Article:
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‘Uberising’ rail: Should we think like Warren Buffet?

Can local investors help rejuvenate the railway industry by thinking like American billionaire, Warren Buffet?

Infamous American philanthropist and business mogul, Warren Edward Buffett, is considered one of the most successful investors of our time. He has a net worth of approximately USD87.5 billion, making him one of the wealthiest people in the world. However, many might not recognise that nearly a decade ago, Buffet took a big bet on freight rail. A greatly beneficial decision as Chairman and CEO of Berkshire Hathaway (BH), contributing over 20% of its income annually.

In 2009, Berkshire paid around USD26 billion to purchase Burlington Northern Santa Fe (BNSF) Railways. BNSF is a vertically integrated freight railway, operating in 28 states in central and western United States and three Canadian Provinces. The purchase was strategic, the timing masterful and execution flawless.

The transaction was announced five months after the official end of the US Recession, allowing them to grow traffic steadily and optimise costs. Profitability increased, creating cash flow from operations to increase by over 110% in 2015.

An African case for change

Could local investors have a similar success story and reinvigorate one of the oldest industries in Africa? Many might not be optimistic. Unfortunately, African railways have not enjoyed favourable commentary over the past few years.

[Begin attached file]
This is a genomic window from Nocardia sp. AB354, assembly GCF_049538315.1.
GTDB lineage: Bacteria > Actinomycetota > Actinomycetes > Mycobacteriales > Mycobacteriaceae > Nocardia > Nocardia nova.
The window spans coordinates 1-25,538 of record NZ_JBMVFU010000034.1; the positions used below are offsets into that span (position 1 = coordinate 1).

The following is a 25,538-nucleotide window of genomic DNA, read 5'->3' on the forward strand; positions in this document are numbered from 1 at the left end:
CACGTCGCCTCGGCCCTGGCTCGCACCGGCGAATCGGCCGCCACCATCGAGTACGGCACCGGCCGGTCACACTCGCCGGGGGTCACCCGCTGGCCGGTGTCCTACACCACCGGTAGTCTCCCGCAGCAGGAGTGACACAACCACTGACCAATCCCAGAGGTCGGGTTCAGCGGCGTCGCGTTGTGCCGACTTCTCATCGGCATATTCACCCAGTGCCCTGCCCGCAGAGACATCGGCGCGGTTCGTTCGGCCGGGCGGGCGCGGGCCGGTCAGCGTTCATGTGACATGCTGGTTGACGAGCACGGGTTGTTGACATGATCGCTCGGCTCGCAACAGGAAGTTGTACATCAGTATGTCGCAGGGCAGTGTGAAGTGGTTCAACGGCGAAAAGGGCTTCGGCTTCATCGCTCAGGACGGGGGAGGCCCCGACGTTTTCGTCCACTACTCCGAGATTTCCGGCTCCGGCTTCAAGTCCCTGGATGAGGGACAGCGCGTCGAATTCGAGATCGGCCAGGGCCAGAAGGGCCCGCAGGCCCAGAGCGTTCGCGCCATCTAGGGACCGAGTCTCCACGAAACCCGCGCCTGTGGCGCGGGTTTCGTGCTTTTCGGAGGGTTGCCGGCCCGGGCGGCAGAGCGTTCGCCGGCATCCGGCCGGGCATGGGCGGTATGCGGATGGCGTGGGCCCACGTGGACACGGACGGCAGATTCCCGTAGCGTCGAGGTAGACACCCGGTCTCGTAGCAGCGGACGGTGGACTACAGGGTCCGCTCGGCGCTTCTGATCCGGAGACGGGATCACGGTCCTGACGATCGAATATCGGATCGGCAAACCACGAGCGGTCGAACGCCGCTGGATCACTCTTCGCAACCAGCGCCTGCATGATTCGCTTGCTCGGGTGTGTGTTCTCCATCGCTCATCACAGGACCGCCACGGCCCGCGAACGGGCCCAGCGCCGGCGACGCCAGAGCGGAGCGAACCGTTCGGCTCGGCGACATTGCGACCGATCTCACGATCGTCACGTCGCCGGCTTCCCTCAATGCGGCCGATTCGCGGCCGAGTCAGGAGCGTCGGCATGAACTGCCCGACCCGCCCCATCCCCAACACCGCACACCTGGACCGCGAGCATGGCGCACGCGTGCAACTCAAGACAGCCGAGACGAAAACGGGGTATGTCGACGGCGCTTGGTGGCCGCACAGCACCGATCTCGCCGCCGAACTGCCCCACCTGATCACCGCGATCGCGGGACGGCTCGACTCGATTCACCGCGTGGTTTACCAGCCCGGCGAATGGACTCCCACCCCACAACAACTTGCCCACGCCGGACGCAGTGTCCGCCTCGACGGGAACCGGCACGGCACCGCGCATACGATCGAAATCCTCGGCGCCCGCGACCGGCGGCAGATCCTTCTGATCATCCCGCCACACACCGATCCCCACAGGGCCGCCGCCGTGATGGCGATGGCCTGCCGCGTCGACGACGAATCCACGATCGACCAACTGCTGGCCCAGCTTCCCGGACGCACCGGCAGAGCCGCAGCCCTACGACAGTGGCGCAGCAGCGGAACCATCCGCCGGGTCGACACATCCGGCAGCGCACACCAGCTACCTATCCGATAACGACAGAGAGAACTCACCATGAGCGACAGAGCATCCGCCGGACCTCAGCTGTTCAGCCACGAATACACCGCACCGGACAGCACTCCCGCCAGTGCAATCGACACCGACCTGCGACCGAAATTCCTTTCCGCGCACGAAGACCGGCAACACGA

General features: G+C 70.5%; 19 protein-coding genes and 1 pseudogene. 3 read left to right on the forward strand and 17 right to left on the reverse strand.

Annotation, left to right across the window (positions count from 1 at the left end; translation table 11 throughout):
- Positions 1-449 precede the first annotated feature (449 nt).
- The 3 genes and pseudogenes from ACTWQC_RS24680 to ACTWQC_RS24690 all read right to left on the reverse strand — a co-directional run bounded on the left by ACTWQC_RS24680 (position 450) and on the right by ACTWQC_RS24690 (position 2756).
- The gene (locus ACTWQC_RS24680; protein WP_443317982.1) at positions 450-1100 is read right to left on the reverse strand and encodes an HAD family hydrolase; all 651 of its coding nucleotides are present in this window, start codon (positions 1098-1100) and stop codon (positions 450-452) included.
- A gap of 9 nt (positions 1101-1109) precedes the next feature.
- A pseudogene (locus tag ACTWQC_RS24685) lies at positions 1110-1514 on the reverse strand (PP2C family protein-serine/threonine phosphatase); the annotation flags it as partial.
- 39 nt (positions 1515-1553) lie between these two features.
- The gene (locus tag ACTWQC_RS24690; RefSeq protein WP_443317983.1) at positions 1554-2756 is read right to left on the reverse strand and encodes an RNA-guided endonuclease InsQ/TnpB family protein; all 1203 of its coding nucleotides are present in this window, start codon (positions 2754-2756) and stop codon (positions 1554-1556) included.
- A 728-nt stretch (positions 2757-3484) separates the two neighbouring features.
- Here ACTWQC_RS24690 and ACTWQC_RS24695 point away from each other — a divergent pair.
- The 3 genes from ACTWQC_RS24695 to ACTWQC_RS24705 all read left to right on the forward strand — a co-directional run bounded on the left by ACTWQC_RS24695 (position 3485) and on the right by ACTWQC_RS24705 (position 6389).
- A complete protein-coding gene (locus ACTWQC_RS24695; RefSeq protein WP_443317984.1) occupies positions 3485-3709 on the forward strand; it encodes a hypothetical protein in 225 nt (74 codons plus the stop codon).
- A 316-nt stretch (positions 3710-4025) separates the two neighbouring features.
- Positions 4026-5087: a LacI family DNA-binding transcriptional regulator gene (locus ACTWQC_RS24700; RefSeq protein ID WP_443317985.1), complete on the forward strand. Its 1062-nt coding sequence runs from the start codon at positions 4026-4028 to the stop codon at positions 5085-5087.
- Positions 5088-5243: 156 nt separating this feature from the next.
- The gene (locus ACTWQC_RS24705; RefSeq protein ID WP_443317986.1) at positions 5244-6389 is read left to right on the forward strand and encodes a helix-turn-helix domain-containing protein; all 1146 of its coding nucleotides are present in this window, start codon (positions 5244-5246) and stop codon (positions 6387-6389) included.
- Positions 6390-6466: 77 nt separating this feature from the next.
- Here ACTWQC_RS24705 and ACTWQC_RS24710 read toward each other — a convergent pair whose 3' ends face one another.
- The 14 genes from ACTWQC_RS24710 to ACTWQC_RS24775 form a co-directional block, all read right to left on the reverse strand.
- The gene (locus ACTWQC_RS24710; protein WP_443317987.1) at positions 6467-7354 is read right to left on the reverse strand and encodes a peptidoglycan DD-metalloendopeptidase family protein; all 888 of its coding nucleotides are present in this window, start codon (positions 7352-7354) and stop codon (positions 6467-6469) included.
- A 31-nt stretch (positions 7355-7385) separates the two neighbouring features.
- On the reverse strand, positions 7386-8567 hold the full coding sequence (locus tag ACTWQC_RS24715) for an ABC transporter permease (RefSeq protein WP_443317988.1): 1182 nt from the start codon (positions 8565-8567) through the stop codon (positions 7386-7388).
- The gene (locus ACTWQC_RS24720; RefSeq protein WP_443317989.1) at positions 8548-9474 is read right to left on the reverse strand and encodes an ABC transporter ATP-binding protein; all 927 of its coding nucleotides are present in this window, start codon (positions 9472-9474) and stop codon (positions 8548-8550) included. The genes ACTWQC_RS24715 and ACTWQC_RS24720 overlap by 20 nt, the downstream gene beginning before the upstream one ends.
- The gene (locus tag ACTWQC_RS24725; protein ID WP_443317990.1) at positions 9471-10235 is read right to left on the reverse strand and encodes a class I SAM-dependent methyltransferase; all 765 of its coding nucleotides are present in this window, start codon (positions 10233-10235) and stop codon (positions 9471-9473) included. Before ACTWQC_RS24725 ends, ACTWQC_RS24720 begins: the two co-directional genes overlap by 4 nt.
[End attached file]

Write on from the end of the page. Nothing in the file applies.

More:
Here are the three most inhibiting shortcomings to an efficient industry:

  1. Freight viable to be moved by rail cannot access it (poor communication platforms, legacy processes & limited booking capability)

  2. No independent mechanism for transparent, multi-operator, demand-based rail freight rate pricing

  3. Limited or no scheduled trains reduces comfort and predictability (not knowing when it will move impacts business planning).

The result is a fragmented industry with high incidence of rail substitution by road hauling, low rail asset utilisation, empty rail hauls, reduced schedules and limited capital available for replenishment or investment planning.

How to address these systemic shortcomings?

A digital rail freight exchange, connecting a multitude of shippers (buyers) and operators (sellers) across the region, holds much promise. An independent aggregator platform (e.g. Airbnb, Uber) will enable scalable access to rail assets efficiently, leveraging demand-based data to inform transparent pricing and scheduling, with ease of transacting securely to increase freight bookings.

Yet, this has not yet been introduced to help struggling rail operators or frustrated shippers. As founder of a Freight Open Exchange (powered by EmptyTrips), rail cargo is considered an unexplored and underestimated opportunity for digital disruption. One I’m willing to bet on.

Originally published via >>‘uberising’-rail-should-we-think-like-warren-buffet.aspx


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